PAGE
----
In the official production notes of the film, Rubinstein explained his initial reservations, saying, "I believed that George's film was successful critically and financially partially because it was written, directed, produced and distributed outside of the major studio system of moviemaking. I was concerned that somewhere along the way a studio would sanitize Newman's vision for producing a version with 'attitude.'" Rubinstein added that he finally agreed to sell Newman and Abraham the rights after seeing how Abraham had preserved the integrity of many of the films he had produced over the years for major studios.

Dawn of the Dead was Zack Snyder's first feature film

Two years before Zack Snyder scored a massive hit with "300," he made his feature film debut with "Dawn of the Dead" in 2004. Prior to the zombie flick, Snyder had only worked on commercials and music videos, but producers Eric Newman and Marc Abraham thought he would be great for the job because of how enthusiastic and detail-oriented he was about the project.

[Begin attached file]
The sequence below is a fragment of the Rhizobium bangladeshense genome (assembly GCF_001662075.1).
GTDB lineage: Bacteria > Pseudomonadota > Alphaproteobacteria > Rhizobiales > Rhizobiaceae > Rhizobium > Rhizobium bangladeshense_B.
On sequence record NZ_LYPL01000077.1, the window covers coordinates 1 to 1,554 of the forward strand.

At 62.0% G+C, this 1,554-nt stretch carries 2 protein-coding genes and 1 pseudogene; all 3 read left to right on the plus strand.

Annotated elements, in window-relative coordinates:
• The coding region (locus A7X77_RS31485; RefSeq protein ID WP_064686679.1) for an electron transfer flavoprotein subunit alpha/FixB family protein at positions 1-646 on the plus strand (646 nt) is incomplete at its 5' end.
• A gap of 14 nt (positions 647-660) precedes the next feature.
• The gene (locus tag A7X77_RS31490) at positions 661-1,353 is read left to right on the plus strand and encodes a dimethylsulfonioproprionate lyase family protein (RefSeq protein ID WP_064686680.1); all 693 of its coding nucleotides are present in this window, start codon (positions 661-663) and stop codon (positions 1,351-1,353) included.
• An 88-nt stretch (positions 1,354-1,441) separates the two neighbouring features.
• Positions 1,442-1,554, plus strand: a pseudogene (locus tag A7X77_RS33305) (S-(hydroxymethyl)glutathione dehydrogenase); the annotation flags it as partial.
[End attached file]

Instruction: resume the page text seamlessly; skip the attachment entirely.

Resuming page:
In the Universal production notes, Snyder explained why he chose to take on the remake, saying, "I'd been looking for a project to direct as my first feature film, and I wanted something that gave me a reason to care about every shot. 'Dawn' did that. The most important aspect for me was that this movie had to be as serious as a heart attack." Although the ultimate goal was to strike fear in the audience, Snyder also admitted that he would have fun and incorporate some dark humor whenever it worked. Overall, the way the director articulated his solid vision for the movie left no doubt in producers' minds that they had the right person for the job.